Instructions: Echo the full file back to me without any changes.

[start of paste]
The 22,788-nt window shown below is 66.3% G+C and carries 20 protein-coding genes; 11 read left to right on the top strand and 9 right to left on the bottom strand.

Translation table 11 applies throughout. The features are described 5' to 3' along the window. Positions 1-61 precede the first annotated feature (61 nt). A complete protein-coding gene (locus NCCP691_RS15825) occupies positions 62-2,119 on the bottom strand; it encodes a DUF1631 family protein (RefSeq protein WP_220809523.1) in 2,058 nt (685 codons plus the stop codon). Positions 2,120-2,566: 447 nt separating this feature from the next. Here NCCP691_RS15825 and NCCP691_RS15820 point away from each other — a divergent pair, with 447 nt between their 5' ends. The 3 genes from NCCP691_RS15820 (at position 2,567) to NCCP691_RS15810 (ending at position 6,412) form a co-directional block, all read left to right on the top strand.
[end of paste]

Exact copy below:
The 22,788-nt window shown below is 66.3% G+C and carries 20 protein-coding genes; 11 read left to right on the top strand and 9 right to left on the bottom strand.

Translation table 11 applies throughout. The features are described 5' to 3' along the window. Positions 1-61 precede the first annotated feature (61 nt). A complete protein-coding gene (locus NCCP691_RS15825) occupies positions 62-2,119 on the bottom strand; it encodes a DUF1631 family protein (RefSeq protein WP_220809523.1) in 2,058 nt (685 codons plus the stop codon). Positions 2,120-2,566: 447 nt separating this feature from the next. Here NCCP691_RS15825 and NCCP691_RS15820 point away from each other — a divergent pair, with 447 nt between their 5' ends. The 3 genes from NCCP691_RS15820 (at position 2,567) to NCCP691_RS15810 (ending at position 6,412) form a co-directional block, all read left to right on the top strand.